Venus (magnitude –4.2) is low in the dawn. Look for it above the eastern horizon about 20 or 30 minutes before sunrise. Don't confuse it with Jupiter higher and far to the right in the southeast. (You can find your local sunrise time from our online almanac. If you're on daylight saving time like most of North America, make sure the Daylight Saving Time box is checked). In a telescope, Venus is a slim crescent.

    Mars (magnitude +1.2) is both dim and very low in the sunrise glow. Using big binoculars, you can try looking for it well to the right of Venus about 30 minutes before sunrise. Good luck.

    Jupiter (magnitude –2.1, in Capricornus) shines low in the southeast during early dawn.

    On March 25th, Christopher Go imaged Saturn and three of its moons during excellent seeing. Dione and Tethys are on the left, and fast-moving little Enceladus is just above the rings' tip on the right. North is up, and celestial east is left.

    Go writes, "The band details are again excellent in this image. The South Equatorial Belt is well resolved. The North Equatorial Belt is still rather dull. There is a lot of banding in the South Polar Region."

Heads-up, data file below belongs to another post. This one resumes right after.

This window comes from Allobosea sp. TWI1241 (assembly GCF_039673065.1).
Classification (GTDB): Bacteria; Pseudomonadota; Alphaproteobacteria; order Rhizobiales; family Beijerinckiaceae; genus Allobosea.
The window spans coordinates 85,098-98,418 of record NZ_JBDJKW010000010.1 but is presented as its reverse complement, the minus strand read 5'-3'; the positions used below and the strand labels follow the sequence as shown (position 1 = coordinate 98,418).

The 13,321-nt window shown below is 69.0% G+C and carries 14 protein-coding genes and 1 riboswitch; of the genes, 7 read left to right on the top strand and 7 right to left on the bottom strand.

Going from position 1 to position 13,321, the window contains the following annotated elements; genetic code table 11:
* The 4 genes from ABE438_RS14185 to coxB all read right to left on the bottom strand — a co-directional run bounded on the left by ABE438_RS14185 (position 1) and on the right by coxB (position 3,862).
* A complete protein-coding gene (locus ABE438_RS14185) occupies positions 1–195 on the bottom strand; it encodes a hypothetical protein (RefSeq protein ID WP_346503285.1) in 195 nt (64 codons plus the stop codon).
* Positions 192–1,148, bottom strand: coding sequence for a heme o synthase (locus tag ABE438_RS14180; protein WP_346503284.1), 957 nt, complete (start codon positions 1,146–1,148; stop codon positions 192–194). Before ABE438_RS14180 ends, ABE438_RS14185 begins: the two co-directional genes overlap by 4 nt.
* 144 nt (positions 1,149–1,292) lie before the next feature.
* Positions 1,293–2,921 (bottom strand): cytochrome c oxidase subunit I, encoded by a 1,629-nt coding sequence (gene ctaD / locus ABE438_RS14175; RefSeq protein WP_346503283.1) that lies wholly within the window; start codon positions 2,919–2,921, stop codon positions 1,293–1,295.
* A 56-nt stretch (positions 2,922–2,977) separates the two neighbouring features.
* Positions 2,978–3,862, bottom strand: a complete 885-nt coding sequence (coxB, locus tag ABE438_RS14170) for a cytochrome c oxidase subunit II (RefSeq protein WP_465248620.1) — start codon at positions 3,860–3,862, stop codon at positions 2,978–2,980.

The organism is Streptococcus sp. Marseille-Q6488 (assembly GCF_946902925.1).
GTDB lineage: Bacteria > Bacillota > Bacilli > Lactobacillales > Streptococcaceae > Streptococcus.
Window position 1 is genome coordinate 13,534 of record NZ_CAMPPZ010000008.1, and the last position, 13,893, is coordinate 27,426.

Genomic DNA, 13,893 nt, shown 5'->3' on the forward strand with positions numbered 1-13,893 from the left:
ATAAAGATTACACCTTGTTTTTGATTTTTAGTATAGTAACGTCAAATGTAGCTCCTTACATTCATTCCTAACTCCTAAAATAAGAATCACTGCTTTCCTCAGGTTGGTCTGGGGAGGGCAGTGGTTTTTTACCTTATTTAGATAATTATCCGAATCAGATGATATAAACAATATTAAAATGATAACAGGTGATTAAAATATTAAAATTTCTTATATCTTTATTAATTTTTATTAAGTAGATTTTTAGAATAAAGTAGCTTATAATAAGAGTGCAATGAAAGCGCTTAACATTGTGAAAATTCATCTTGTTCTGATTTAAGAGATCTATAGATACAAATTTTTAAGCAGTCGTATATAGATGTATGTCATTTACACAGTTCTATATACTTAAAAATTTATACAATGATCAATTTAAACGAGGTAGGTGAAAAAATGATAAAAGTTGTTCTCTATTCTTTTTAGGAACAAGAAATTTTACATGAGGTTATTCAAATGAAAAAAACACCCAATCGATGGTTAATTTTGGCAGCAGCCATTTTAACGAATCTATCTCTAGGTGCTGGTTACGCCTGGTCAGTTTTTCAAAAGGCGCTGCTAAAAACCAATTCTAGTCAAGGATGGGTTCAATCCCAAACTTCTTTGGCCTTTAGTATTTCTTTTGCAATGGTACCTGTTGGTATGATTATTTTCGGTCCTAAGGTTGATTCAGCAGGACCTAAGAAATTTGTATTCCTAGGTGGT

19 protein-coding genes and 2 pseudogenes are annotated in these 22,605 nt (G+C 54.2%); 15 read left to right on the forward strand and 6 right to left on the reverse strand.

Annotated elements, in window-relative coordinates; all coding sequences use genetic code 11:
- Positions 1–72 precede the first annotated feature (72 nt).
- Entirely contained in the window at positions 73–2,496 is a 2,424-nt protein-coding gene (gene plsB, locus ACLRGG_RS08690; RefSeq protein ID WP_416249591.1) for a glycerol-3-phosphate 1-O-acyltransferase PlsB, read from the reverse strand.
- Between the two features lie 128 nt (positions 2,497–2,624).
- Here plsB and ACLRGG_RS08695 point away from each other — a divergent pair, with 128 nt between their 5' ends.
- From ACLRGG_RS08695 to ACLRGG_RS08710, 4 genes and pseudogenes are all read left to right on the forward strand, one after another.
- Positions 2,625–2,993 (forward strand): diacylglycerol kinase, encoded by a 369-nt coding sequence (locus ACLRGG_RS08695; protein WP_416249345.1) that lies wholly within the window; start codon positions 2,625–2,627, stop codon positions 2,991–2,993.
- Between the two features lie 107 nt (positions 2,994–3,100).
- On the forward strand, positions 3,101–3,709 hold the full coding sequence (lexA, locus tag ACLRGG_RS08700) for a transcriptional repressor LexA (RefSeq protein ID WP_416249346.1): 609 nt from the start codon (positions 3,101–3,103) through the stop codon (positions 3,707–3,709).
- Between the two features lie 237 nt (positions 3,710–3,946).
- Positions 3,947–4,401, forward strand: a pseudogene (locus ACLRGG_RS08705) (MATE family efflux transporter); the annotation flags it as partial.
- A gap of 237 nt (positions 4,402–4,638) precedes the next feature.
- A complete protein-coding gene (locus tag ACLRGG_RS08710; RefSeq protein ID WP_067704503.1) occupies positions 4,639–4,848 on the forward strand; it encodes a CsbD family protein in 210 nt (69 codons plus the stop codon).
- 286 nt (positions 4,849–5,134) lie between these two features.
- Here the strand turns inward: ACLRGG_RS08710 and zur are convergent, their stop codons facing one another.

Christopher Go
    Saturn (magnitude +0.6, near the hind foot of Leo) shines in the southeast at dusk. It's highest in the south around 10 or 11 p.m. Look for Regulus 16° (roughly one and a half fist-widths at arm's length) to Saturn's upper right in early evening, and more directly to its right later at night.

    In a telescope, Saturn's rings are 3½° from edge on. The rings will open to a maximum of 4° in May, then will close to exactly edge-on next September 4th — when, unfortunately, Saturn will be out of sight practically in conjunction with the Sun.

    Uranus (6th magnitude) is hidden low in the sunrise glow, in the background of Venus and Mars.

    Neptune (8th magnitude) is also hidden in the glow of dawn, in the background of Jupiter.

    Pluto (14th magnitude, in northwestern Sagittarius) is located in the southeast before the first light of dawn.

    All descriptions that relate to your horizon or zenith — including the words up, down, right, and left — are written for the world's mid-northern latitudes. Descriptions that also depend on longitude (mainly Moon positions) are for North America. Eastern Daylight Time (EDT) equals Universal Time (known as UT, UTC, or GMT) minus 4 hours.